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For health IT managers, hybrid arrays may be best storage fit

According to one expert, hybrid flash arrays provide performance benefits over all-flash and all-hard disk storage systems and can address the varying workload demands of today's organizations.

Jeff Rowe | Oct 31, 2017 12:00 am

As health IT managers consider the best way to take advantage of flash storage options, perhaps one of the biggest challenges they face is determining how to balance the opportunities flash offers with the ongoing performance of current hard disk (HDD) systems.

Writing recently at Tech Target, Logan Harbaugh, an IT consultant, says for many enterprises the answer may be to split the difference and build a hybrid storage system that will enable users to direct their most important and frequently data to SSD, or flash, while the rest can be stored on existing HDD systems. Although hybrid flash arrays are more complex to manage than all-flash arrays or all-HDD systems, Harbaugh says the flexibility and lower cost make them worth considering.

“While SSDs have obvious performance advantages, including better throughput and IOPS, they offer some less obvious benefits, as well,” Harbaugh argues. “Not only do they provide lower power consumption at idle, but they have the ability to go from idle to active in microseconds, while spun-down hard drives may take seconds to go from spin-down mode to active.”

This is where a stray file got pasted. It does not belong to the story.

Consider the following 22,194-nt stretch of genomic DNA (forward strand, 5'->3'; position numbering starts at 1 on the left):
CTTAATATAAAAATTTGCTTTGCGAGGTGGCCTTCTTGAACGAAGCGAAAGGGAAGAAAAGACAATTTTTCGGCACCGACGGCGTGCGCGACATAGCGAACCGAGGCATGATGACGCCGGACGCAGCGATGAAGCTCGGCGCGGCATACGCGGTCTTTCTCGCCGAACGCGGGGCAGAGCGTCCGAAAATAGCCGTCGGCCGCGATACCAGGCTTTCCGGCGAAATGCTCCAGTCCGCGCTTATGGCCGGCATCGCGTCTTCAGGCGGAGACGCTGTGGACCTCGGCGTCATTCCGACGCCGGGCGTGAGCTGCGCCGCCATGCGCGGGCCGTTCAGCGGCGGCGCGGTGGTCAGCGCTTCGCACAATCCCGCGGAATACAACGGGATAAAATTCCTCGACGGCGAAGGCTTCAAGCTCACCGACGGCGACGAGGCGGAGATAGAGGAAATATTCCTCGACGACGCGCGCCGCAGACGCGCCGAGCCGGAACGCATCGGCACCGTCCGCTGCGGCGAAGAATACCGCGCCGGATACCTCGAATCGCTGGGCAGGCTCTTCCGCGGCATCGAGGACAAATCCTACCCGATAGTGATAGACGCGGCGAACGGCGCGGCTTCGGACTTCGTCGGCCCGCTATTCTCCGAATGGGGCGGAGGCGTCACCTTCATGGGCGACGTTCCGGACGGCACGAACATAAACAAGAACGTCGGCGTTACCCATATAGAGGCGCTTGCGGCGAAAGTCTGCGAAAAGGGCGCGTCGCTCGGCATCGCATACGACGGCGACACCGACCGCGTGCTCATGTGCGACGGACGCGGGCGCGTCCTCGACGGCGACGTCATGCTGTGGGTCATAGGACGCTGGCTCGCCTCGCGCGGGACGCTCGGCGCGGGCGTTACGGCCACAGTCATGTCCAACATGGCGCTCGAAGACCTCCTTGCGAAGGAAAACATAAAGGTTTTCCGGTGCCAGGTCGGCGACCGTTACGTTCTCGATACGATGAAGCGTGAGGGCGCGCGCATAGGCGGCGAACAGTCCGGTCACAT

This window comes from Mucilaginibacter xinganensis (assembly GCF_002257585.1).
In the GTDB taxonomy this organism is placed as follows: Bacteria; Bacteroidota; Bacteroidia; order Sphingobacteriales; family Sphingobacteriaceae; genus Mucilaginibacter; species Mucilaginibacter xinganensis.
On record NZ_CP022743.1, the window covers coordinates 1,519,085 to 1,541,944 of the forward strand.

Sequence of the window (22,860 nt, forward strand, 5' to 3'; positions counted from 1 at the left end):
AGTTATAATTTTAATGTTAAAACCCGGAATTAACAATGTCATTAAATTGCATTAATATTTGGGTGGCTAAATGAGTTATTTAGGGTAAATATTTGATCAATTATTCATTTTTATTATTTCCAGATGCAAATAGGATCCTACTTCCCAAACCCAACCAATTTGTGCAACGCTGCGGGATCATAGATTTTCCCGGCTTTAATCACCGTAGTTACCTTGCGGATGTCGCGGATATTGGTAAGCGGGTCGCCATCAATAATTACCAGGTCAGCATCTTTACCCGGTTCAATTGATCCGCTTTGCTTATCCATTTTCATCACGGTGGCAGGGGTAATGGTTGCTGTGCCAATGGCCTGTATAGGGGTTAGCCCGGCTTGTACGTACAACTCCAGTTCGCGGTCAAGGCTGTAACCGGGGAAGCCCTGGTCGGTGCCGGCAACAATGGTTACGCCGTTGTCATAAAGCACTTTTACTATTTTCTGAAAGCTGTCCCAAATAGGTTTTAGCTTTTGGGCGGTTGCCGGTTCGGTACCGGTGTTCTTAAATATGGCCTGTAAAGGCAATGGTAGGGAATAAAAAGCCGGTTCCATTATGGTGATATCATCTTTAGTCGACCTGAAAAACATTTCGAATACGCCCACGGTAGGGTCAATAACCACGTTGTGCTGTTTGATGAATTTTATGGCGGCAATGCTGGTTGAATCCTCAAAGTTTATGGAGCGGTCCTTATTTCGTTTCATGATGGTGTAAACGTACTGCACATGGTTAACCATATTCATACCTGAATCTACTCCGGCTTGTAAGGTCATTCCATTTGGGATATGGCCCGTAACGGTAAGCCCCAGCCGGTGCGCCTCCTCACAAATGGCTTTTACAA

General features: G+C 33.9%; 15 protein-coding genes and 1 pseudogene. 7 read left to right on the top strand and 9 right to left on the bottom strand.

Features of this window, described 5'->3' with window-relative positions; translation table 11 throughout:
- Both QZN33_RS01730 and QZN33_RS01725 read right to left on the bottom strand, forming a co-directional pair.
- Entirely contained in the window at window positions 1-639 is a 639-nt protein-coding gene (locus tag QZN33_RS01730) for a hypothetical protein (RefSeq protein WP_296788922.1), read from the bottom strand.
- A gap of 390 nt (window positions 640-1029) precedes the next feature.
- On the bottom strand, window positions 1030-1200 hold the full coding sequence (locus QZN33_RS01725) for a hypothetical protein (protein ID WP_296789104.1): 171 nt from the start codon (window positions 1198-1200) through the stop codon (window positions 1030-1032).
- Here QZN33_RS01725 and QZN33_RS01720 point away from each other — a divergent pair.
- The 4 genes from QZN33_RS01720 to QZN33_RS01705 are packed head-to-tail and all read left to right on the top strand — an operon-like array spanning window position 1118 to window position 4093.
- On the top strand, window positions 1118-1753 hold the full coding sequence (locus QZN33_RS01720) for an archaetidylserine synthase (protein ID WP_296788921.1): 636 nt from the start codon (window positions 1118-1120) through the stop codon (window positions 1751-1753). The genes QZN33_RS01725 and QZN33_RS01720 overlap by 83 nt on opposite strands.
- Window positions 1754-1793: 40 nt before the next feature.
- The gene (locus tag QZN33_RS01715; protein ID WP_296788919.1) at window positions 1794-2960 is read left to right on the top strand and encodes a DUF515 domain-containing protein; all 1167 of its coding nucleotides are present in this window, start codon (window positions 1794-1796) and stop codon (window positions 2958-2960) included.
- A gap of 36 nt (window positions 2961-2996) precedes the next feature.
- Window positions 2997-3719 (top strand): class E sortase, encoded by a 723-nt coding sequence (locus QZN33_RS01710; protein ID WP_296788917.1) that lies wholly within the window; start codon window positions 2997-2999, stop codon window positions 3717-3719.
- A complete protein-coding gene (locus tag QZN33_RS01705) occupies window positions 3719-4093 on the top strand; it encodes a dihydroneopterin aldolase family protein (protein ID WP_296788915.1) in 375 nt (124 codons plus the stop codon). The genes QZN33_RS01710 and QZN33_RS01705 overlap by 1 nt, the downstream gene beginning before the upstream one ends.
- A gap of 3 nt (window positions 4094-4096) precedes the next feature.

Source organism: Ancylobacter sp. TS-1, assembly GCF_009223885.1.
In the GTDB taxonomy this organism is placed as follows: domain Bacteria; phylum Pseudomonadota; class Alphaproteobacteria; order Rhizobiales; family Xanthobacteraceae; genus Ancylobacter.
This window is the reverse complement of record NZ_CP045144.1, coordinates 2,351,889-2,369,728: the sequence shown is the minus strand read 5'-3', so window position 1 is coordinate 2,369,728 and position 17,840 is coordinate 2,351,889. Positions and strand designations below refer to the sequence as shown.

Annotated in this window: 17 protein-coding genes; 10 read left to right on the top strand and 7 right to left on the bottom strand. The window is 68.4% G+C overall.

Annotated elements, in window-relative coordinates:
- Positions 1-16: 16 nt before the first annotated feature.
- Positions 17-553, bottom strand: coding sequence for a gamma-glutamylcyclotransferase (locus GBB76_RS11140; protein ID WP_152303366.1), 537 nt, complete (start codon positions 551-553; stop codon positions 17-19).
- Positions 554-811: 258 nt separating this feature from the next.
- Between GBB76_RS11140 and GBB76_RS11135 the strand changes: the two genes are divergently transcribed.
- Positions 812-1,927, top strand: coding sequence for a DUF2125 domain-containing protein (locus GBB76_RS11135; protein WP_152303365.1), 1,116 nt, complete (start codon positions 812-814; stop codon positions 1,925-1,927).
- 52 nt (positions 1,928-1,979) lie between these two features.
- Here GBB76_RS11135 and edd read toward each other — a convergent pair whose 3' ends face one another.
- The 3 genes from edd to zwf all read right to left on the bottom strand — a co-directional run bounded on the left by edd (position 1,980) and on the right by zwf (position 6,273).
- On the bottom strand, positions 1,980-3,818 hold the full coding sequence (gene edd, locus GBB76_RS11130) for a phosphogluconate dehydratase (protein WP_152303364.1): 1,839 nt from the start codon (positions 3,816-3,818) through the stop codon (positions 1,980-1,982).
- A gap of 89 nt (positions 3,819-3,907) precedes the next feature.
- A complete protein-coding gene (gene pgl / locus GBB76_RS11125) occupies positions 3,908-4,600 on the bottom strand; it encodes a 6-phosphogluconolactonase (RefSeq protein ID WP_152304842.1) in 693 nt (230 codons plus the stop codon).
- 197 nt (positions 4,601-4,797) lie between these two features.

The key to a successful hybrid system, Harbaugh explains, is to determine how to distribute data among storage options based on importance and frequency of use. “Tiering or automatic data migration will generally keep the most active data in the fastest available tiers,” he explains, “although data sets can be manually designated to run on specific storage. You might want to do that, for instance, if you want to always keep database indices in an all-flash partition. By moving the most-used data to the fastest storage, any data in use will get the best performance available.”

Harbaugh notes that the actual percentages will vary, but keeping the 20 percent most active data in flash requires only 20 percent or less of the total storage capacity to be flash. Because flash is fast enough to support compression and deduplication without performance degradation, users can gain a two and a half to six-time reduction in the amount of flash needed to hold 20% of the total data.